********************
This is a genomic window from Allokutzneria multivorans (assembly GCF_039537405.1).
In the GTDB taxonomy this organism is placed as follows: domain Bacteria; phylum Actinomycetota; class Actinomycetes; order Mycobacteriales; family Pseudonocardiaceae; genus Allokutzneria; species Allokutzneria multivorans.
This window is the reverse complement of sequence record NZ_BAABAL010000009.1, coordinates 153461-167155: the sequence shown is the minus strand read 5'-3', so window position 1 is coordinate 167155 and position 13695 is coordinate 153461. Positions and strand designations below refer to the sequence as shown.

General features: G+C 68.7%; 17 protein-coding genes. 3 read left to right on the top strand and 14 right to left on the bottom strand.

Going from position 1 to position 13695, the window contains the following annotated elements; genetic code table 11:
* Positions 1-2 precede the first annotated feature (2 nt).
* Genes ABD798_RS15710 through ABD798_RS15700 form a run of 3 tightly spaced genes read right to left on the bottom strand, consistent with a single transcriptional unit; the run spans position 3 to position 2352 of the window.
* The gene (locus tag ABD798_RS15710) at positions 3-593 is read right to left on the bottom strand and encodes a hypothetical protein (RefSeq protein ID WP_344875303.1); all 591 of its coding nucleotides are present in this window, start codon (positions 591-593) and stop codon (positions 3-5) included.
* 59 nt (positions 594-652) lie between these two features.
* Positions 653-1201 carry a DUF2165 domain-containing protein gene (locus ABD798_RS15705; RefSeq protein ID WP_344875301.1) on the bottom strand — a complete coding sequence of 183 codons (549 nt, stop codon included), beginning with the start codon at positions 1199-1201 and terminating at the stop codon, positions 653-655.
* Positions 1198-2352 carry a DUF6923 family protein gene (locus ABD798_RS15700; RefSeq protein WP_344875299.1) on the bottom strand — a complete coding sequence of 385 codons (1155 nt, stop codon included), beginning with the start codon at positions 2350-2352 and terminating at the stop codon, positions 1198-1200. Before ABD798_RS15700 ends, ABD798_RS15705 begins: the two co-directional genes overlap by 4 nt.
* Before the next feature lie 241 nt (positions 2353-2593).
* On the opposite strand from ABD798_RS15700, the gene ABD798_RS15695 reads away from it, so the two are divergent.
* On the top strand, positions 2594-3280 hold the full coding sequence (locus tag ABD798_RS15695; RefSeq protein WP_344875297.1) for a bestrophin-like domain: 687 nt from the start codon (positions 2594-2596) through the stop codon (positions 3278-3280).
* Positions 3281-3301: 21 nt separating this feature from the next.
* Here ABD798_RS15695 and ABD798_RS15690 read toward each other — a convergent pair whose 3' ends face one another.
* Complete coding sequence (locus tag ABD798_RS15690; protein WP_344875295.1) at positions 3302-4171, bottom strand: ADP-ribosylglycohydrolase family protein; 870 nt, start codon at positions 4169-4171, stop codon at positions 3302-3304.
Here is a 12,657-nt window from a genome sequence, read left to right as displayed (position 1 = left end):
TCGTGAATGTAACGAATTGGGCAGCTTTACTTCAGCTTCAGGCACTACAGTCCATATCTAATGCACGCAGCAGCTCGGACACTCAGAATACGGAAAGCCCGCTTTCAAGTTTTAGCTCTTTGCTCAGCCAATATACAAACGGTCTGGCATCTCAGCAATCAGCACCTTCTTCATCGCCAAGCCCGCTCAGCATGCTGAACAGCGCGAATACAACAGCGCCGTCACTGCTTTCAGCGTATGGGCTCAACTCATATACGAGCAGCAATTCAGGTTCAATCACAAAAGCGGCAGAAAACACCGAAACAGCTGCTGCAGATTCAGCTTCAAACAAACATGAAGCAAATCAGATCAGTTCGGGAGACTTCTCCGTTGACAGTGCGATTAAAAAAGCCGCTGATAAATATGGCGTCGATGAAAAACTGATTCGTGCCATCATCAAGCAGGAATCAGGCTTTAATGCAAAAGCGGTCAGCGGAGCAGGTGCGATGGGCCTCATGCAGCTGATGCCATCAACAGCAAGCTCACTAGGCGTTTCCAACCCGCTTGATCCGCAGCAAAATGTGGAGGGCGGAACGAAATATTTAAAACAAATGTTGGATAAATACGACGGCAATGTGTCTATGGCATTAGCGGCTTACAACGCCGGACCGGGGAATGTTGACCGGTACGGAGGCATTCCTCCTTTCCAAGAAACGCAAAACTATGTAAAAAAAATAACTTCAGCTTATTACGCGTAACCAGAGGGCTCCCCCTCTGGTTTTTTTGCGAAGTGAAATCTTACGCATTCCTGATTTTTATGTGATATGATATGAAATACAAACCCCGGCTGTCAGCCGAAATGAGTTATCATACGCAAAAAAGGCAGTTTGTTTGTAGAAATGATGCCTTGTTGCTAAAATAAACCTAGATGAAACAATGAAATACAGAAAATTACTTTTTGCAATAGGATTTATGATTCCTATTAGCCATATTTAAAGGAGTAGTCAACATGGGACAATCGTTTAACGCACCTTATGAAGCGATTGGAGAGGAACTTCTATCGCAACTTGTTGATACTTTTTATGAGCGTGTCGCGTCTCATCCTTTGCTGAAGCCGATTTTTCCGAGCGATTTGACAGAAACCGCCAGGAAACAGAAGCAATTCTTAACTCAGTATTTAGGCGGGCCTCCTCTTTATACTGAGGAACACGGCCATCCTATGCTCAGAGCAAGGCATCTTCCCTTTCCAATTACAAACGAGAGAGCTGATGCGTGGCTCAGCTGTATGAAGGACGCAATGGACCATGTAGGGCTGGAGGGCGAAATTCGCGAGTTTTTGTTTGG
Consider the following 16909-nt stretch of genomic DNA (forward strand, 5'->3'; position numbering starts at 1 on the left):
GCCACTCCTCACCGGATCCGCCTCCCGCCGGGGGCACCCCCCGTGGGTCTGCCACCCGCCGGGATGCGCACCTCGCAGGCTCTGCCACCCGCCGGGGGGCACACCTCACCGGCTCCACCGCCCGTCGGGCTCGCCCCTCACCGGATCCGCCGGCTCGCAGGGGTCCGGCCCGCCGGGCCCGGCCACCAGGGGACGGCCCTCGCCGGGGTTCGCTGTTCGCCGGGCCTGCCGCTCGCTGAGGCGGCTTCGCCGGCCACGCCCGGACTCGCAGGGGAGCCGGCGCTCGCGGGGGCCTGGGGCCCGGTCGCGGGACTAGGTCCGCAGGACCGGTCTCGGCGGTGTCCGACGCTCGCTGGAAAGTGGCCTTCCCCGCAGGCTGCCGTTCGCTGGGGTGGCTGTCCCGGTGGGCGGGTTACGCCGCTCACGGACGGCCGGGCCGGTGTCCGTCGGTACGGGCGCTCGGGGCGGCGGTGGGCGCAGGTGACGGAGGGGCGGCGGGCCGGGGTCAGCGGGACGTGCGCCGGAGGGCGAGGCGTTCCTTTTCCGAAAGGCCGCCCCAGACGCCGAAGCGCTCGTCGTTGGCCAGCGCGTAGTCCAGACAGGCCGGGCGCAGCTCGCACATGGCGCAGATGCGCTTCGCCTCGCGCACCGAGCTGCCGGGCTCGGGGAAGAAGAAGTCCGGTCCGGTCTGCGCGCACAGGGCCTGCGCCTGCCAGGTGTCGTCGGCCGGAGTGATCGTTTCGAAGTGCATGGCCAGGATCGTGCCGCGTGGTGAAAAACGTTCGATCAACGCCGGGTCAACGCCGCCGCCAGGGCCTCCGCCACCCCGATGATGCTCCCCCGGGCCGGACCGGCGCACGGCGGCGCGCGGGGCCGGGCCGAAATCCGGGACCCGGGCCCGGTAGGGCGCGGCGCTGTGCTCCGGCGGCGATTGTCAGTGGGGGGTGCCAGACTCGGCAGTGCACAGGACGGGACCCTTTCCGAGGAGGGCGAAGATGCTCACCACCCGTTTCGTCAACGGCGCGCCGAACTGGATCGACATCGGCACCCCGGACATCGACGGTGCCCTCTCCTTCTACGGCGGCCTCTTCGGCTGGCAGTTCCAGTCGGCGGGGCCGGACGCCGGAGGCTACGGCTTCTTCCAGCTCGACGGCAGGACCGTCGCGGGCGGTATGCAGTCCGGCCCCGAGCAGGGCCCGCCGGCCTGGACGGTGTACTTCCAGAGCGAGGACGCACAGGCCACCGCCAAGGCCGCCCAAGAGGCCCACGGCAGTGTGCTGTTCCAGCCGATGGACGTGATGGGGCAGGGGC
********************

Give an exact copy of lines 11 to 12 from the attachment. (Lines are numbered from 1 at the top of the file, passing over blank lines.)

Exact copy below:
* Positions 1198-2352 carry a DUF6923 family protein gene (locus ABD798_RS15700; RefSeq protein WP_344875299.1) on the bottom strand — a complete coding sequence of 385 codons (1155 nt, stop codon included), beginning with the start codon at positions 2350-2352 and terminating at the stop codon, positions 1198-1200. Before ABD798_RS15700 ends, ABD798_RS15705 begins: the two co-directional genes overlap by 4 nt.
* Before the next feature lie 241 nt (positions 2353-2593).